- Paperback: 352 pages
- Publisher: Gallery Books (February 14, 2012)
- ISBN-10: 1451657471
- Source: Publisher
Hannah Levi is known throughout the Jewish ghetto of Venice as a midwife that can coax the most reluctant babies out of the wombs of their mothers. The tools of her trade are “birthing spoons” that she designed herself. One evening, she is approached by a count, begging her to assist his wife who has been laboring for hours. Jews are forbidden from performing medical treatments on Christians, but Hannah, desperate to be able to pay the ransom for her husband, agrees to assist.
When she arrives, she doesn’t receive a warm welcome from many of the members of the Countess’ family. To them, she is equivalent to a witch performing magic. The Count, desperate to have an heir, is willing to put the life of his child before that of his wife. The choice Hannah makes puts not only her life at risk, but the lives of the Countess’ baby and that of her husband.
Set in 16th century Venice, The Midwife of Venice is lush with rich historical detail. The reader not only gets a glimpse inside the social and religious customs of the time but also a unique look a the history of midwifery. Additionally, Rich creates a vivid character in Hannah Levi, a heroine that any reader would root for. The chapters alternate between the points of view of Hannah in Venice and her husband, a prisoner in Malta. As Hannah battles to travel to Malta to save her husband, he has assumed she has died due to the plague and attempts to start a new life in her absence. The journey Hannah embarks upon to rescue her husband adds a level of suspense to the story, something I truly enjoyed. I couldn’t read the book fast enough, I found myself putting my own “real life” on hold so I could find out what happened to Hannah. Yet when it ended, I ached for more, not because I don’t think the author concluded the story adequately, but because I didn’t want to part with the characters I’d grown to love.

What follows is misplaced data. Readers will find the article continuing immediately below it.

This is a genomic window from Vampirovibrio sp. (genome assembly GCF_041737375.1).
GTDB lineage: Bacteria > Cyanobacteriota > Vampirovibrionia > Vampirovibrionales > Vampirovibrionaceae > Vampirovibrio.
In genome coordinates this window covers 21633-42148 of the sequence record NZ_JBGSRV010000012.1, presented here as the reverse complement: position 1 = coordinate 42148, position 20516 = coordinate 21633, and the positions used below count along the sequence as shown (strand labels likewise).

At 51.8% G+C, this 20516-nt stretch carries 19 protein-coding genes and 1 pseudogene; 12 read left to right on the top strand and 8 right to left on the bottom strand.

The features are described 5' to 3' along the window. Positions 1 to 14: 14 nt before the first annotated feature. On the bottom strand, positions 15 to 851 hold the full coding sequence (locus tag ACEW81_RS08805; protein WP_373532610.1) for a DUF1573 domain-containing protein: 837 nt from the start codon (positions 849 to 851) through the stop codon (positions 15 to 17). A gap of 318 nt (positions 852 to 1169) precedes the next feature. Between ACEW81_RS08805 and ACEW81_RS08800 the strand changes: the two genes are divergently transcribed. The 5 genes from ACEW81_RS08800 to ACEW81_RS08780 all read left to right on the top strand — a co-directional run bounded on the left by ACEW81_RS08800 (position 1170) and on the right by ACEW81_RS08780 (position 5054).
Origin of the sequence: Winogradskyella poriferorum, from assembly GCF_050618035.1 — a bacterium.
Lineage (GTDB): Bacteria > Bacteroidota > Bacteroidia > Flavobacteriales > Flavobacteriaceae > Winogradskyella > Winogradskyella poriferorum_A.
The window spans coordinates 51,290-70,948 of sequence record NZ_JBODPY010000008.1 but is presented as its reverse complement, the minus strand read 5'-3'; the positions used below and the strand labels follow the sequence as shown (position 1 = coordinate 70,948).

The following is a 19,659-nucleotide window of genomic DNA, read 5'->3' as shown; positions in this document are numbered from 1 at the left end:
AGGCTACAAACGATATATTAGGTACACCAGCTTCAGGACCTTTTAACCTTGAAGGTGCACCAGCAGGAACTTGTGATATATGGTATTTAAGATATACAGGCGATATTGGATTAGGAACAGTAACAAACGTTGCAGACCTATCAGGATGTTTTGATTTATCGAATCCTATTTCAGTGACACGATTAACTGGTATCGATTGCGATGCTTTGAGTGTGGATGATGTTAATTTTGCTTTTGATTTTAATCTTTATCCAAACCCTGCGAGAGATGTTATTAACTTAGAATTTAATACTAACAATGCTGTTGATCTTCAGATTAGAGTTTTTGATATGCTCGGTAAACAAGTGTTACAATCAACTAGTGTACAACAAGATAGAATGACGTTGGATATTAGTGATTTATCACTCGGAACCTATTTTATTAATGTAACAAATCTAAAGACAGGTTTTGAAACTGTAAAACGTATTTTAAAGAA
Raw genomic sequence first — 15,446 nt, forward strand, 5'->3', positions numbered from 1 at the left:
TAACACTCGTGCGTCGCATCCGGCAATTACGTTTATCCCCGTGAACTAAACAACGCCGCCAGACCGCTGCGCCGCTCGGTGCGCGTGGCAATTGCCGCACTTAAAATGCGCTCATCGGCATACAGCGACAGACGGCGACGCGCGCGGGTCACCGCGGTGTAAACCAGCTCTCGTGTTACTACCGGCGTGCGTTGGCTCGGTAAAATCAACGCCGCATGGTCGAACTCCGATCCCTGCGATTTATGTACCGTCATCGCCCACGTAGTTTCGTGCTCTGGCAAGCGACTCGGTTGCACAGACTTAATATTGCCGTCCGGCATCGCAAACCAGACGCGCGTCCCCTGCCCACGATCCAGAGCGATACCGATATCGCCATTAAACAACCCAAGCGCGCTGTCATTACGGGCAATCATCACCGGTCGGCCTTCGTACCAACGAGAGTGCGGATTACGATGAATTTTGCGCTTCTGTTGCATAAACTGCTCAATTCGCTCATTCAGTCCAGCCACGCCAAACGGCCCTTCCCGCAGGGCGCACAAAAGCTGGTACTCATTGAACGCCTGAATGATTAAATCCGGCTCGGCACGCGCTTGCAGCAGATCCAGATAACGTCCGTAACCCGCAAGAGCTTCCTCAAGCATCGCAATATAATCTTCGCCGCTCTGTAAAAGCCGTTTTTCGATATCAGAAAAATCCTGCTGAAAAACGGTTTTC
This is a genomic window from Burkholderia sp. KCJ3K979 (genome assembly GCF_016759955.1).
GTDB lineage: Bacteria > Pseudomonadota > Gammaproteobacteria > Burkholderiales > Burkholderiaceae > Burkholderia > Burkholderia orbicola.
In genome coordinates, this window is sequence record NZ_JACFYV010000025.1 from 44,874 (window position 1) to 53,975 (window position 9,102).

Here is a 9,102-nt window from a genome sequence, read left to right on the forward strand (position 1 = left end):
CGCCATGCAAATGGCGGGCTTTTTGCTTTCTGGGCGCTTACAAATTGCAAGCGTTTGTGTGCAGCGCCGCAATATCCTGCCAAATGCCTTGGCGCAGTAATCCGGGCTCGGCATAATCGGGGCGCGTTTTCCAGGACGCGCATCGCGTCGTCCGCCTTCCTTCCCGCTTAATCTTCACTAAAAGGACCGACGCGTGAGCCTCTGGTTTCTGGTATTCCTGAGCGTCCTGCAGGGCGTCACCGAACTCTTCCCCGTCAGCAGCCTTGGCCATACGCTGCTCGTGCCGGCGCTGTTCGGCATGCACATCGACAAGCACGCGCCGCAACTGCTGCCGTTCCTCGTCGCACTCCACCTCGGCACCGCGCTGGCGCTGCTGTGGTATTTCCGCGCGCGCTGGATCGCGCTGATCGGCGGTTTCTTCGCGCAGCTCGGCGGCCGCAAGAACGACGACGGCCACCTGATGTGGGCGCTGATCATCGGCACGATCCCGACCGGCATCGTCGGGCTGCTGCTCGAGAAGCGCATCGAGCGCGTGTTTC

Rich reinvigorates my love of historical fiction. Rich historical detail, a little bit of suspense, how can one resist? Highly recommended.
Check back tomorrow for a guest post from Roberta Rich (and a giveaway)! Until then, please take a look at this clip of Rich discussing how she fell in love with Venice:
Tags: Gallery Books, Historical Fiction, Mystery/Suspense, Review